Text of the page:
Post-PCRT restaging was performed using TRUS (283 of 313, 90.4%), AP-CT (139 of 313, 44.4%), and MRI (305 of 313, 97.4%) (Fig. 1). Using TRUS, 41 (14.5%, sensitivity 0.15) of our study patients were predicted to have a ypT0-stage lesion and 204 (88.3%, sensitivity 0.88) to have a ypN0-stage tumor. For T and N staging with MRI, 51 (16.7%, sensitivity 0.17) patients were staged as T0 and 130 (52.2%, sensitivity 0.52) as N0. Comparable results were obtained using AP-CT in which 27 (19.4%, sensitivity 0.19) patients were staged as T0 and 78 (65.5%, sensitivity 0.66) as N0s (Tables 2 and 3). The concordance between MRI and other restaging methods in terms of ycT stage and ycN stage is shown in Table 4.
Preoperative re-endoscopy was performed in 211 of our study patients (67.4%) with the possibility of CR in 87 cases (41.2%, sensitivity 0.41) due to the detection of only a shallow ulcer or scar or a polypoid lesion (Table 5, Fig. 2).

Overall sensitivity

The predictive sensitivity was 0.4 for all of the tests combined, and 124 patients (39.6%) in our study cohort were predicted to have pCR.

DISCUSSION

The sensitivity of the evaluation methods tested in our current study to accurately predict a pCR after PCRT in patients with LARC over a 10-year period was 0.15–0.41 for primary tumors and 0.52–0.88 for lymph nodes (LNs). Endoscopy had the highest pCR-prediction sensitivity (0.41) among the conventional examination tools that were tested. It is noteworthy that almost 60% of the cases of pCR after treatment in this study were not accurately predicted by any of the conventional restaging modalities. Although the current study was retrospective, a large number of pCR patients were comprehensively analyzed, which included an assessment of all conventional tests currently used for restaging after PCRT.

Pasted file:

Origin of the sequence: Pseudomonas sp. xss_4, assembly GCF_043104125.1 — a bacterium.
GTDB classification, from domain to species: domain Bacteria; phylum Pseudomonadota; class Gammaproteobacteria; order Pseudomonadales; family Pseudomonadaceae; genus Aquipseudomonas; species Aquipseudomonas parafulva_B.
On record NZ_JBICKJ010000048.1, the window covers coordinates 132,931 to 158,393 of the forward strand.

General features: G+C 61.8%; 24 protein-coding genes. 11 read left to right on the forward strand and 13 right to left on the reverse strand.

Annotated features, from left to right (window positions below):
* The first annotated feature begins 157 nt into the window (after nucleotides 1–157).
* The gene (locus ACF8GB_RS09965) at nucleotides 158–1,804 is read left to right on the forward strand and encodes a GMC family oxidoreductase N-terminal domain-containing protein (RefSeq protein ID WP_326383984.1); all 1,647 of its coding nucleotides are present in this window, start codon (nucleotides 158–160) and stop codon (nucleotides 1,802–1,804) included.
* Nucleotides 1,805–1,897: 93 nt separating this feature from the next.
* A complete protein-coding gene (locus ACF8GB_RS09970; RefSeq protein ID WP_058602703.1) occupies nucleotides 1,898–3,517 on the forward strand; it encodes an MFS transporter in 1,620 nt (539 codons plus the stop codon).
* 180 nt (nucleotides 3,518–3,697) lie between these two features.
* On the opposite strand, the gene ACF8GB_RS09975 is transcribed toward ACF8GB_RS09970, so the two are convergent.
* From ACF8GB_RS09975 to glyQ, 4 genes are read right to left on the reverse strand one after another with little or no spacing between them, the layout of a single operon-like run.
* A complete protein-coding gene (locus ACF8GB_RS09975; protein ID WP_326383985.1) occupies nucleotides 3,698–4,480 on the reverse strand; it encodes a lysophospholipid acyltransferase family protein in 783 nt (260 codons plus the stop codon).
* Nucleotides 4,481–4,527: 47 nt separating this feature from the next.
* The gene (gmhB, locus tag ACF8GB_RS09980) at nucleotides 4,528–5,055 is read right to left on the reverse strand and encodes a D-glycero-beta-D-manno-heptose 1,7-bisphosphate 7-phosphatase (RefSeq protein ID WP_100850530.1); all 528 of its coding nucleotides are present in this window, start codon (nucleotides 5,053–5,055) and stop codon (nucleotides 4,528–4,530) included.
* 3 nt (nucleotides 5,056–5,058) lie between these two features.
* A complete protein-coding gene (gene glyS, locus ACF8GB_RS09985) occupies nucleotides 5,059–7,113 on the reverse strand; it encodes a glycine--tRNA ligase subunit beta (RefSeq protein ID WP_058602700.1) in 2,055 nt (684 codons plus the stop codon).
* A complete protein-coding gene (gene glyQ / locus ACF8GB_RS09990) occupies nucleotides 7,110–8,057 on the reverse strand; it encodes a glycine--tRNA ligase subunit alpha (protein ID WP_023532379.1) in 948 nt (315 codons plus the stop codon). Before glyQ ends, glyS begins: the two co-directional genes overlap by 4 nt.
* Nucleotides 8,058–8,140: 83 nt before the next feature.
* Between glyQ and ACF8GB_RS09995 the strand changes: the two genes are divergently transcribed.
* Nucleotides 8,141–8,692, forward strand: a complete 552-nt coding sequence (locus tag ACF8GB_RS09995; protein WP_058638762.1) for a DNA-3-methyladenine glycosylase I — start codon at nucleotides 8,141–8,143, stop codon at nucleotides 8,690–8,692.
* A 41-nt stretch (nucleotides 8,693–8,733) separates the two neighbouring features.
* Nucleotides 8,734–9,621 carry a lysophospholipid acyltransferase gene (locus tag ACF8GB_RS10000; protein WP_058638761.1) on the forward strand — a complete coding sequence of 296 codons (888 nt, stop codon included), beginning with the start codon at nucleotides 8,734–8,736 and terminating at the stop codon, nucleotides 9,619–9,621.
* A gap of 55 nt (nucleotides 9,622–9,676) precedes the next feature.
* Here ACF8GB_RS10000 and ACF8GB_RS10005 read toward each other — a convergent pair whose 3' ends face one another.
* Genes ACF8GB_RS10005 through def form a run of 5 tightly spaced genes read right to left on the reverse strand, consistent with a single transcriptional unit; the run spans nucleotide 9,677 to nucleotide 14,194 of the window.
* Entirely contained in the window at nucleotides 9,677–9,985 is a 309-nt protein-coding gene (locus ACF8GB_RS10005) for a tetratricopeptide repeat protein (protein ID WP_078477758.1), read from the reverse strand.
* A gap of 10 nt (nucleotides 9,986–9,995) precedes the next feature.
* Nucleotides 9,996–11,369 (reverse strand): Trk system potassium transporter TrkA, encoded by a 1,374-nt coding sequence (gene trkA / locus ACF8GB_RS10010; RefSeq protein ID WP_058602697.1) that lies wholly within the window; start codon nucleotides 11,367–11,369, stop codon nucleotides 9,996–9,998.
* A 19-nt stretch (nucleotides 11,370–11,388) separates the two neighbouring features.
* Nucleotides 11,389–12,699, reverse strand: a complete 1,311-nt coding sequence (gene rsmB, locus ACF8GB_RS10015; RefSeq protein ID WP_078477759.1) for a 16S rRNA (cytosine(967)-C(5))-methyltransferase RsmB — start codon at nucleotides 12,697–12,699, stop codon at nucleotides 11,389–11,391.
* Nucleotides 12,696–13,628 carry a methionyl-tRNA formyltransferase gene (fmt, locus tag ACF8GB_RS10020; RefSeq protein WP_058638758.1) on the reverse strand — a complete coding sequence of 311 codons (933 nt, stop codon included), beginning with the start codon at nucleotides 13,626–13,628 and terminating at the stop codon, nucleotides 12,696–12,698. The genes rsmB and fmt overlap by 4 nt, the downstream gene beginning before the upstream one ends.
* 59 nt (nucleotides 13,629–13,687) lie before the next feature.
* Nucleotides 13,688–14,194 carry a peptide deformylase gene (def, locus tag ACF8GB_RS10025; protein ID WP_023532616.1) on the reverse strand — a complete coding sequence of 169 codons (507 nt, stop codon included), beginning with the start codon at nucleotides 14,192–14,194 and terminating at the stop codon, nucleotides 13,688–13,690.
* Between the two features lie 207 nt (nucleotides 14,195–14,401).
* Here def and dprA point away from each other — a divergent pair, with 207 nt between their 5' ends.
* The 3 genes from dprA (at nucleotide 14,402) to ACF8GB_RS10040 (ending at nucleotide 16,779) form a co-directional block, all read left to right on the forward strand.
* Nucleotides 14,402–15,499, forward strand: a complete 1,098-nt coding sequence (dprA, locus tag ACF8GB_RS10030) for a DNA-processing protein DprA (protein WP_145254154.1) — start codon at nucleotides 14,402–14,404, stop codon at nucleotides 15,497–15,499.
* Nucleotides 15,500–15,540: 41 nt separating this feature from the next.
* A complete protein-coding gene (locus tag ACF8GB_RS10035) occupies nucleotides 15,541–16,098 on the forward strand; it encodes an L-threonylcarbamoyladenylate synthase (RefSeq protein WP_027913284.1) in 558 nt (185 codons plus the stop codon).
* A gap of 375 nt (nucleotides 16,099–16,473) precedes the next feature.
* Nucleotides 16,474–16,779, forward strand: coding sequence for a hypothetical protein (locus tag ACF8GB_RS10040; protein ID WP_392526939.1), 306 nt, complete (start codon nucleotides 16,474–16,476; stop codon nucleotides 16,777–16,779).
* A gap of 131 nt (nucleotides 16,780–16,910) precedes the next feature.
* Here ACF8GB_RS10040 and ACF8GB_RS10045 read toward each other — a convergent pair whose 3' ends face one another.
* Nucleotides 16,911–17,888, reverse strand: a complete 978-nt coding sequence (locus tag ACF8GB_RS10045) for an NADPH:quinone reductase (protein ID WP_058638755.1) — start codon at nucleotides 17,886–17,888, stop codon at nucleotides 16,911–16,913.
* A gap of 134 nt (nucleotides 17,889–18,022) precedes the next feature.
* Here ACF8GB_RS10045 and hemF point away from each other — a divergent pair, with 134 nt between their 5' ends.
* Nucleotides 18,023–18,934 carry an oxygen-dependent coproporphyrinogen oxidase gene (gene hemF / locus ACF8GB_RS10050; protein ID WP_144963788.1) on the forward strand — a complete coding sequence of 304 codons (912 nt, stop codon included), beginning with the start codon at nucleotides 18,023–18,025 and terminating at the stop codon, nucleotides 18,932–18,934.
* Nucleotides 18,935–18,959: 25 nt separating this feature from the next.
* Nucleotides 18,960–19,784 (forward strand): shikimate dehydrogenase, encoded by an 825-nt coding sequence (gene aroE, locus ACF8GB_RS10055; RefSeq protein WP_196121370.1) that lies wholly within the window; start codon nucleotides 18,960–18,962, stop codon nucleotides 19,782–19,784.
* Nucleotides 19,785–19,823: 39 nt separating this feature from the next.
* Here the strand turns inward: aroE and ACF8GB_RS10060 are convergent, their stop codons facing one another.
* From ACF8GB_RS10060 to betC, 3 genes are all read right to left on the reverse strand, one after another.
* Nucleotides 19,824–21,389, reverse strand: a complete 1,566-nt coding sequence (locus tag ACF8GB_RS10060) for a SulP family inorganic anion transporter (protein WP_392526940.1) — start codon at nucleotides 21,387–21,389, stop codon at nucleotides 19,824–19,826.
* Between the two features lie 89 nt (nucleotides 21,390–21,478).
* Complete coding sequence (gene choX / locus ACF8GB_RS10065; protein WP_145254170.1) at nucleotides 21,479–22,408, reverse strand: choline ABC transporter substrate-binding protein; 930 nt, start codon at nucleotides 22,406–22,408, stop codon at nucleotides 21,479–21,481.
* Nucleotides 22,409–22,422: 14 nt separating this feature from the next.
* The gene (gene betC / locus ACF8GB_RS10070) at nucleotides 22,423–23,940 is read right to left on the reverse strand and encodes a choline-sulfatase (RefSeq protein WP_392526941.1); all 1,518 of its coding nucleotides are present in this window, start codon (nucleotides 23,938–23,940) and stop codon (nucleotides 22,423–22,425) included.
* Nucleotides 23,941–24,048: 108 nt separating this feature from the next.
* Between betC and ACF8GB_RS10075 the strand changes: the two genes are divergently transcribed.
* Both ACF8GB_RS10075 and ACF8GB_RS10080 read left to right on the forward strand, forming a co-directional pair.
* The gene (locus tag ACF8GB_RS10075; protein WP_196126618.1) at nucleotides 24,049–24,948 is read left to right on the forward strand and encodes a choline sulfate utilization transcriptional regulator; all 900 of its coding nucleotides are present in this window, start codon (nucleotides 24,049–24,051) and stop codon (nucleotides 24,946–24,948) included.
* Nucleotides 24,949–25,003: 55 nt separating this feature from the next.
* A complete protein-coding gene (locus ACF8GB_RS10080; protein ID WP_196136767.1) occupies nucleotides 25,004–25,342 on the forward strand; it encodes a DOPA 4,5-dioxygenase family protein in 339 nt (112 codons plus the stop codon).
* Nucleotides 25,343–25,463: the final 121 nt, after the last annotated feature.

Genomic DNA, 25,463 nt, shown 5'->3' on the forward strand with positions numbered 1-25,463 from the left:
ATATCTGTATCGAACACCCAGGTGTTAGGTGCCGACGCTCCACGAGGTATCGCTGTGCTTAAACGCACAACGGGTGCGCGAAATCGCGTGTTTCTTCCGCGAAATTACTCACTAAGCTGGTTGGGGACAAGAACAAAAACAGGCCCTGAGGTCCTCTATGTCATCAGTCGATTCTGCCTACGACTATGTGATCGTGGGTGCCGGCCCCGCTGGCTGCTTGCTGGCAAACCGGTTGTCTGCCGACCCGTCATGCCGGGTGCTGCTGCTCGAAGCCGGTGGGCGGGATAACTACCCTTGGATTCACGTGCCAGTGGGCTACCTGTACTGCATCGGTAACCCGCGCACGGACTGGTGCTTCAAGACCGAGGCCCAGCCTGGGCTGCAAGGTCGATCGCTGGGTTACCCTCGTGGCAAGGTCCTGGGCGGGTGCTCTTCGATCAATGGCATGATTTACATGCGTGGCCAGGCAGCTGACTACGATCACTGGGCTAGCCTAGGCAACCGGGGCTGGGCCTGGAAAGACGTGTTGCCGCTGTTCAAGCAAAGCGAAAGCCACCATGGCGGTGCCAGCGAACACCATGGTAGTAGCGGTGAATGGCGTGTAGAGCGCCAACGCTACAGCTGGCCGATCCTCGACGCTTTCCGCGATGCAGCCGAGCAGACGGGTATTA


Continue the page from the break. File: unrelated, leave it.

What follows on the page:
The sensitivity of MRI for predicting pCR was 0.17 for primary tumors and 0.52 for LNs. These results were comparable to those of a recent meta-analysis of the performance of MRI for restaging that reported a mean pCR-predictive sensitivity for primary tumors of 0.19 and a sensitivity of the nodal staging per patient of 0.77 [6]. Although some studies have tested the mrTRG and diffusion-weighted MRI in predicting PCRT response and oncologic outcomes [7, 8], conventional MRI has not previously been found to accurately predict the response to PCRT [9-11]. Another metaanalysis reported an average accuracy of 52% when using restaging MRI to predict the T stage and that 73% of ypT0 tumors were overstaged with this method. That meta-analysis concluded that restaging MRI had only played a role in excluding CRM involvement [21]. Furthermore, van den Broek et al. [22] reported a 0% positive predictive value for cCR in 46 patients and that no changes were made to the surgical planning by their multidisciplinary team as a result of restaging MRI.